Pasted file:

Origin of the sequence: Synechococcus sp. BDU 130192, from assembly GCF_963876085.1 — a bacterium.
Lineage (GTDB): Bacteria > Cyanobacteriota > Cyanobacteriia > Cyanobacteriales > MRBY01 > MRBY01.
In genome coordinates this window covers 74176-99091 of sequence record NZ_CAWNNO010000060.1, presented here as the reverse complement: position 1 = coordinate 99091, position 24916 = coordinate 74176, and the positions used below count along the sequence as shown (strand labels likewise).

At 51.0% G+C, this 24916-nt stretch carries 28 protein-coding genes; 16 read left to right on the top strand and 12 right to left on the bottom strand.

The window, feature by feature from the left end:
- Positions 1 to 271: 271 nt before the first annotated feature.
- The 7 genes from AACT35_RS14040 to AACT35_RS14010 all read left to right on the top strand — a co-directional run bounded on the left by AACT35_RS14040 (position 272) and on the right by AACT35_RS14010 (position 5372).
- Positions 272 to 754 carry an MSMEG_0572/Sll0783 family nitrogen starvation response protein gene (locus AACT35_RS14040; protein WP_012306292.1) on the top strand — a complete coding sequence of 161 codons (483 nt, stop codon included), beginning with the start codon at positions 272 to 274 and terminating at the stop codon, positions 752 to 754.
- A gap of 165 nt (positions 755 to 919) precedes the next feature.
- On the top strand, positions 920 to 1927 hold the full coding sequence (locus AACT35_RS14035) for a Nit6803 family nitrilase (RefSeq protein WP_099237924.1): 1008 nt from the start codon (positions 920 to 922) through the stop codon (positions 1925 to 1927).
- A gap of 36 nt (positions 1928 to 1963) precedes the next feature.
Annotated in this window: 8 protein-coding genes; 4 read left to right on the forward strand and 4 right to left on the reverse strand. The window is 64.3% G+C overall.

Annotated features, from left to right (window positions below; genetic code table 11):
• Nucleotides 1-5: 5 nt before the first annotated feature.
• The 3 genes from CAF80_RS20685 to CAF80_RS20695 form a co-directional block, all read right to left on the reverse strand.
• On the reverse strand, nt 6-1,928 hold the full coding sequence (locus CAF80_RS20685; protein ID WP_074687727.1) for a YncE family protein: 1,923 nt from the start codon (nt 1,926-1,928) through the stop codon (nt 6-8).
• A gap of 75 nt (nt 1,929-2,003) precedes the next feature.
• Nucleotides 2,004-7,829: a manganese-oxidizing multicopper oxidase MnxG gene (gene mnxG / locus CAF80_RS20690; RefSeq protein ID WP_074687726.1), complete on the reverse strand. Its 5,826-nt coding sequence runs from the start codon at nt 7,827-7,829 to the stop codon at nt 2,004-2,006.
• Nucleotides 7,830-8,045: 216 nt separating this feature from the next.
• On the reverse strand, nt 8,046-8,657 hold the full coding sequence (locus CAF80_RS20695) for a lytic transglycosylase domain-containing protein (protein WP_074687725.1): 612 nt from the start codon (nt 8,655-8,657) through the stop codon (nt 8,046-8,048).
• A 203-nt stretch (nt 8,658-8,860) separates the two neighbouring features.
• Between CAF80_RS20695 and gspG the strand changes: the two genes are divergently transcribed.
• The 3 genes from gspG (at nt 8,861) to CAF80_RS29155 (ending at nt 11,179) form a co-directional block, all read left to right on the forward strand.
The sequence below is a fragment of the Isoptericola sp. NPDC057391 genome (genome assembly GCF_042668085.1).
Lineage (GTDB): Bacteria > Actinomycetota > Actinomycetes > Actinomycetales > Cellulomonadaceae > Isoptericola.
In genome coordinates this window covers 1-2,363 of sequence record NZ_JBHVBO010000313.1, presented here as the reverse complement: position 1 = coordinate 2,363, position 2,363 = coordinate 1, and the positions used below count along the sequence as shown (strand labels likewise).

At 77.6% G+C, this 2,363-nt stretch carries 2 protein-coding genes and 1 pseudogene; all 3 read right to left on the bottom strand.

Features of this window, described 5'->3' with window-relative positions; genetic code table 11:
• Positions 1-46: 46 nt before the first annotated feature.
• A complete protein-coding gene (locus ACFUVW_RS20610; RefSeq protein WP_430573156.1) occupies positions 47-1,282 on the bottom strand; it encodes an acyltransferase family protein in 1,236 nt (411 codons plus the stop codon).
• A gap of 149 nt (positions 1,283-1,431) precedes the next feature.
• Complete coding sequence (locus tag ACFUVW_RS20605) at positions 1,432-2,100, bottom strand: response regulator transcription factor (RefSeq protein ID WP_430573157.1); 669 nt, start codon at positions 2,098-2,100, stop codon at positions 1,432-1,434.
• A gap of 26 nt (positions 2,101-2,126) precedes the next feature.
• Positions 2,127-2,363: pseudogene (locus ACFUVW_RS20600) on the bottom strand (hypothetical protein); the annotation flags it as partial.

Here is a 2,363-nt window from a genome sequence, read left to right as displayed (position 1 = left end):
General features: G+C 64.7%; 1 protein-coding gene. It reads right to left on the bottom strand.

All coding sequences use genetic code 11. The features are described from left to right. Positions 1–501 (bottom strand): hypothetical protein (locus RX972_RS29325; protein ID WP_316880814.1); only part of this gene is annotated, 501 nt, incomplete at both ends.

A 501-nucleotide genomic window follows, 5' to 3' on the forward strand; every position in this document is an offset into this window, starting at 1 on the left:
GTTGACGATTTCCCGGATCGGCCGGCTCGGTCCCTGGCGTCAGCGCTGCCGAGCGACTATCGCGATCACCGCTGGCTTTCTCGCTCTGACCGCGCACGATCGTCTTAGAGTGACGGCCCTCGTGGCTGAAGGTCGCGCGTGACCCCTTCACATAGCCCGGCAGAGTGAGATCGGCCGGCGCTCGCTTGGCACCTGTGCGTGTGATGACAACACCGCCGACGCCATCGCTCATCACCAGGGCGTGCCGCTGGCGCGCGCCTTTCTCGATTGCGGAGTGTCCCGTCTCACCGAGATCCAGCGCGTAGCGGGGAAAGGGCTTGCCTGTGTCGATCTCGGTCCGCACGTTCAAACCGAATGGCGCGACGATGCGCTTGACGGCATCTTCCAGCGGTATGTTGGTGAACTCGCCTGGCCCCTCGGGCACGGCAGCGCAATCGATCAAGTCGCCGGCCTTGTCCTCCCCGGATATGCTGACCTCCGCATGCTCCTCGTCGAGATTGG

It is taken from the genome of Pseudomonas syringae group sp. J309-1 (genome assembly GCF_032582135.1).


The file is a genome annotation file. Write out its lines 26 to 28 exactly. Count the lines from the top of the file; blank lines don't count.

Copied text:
In genome coordinates this window covers 1-2,363 of sequence record NZ_JBHVBO010000313.1, presented here as the reverse complement: position 1 = coordinate 2,363, position 2,363 = coordinate 1, and the positions used below count along the sequence as shown (strand labels likewise).

At 77.6% G+C, this 2,363-nt stretch carries 2 protein-coding genes and 1 pseudogene; all 3 read right to left on the bottom strand.

Features of this window, described 5'->3' with window-relative positions; genetic code table 11: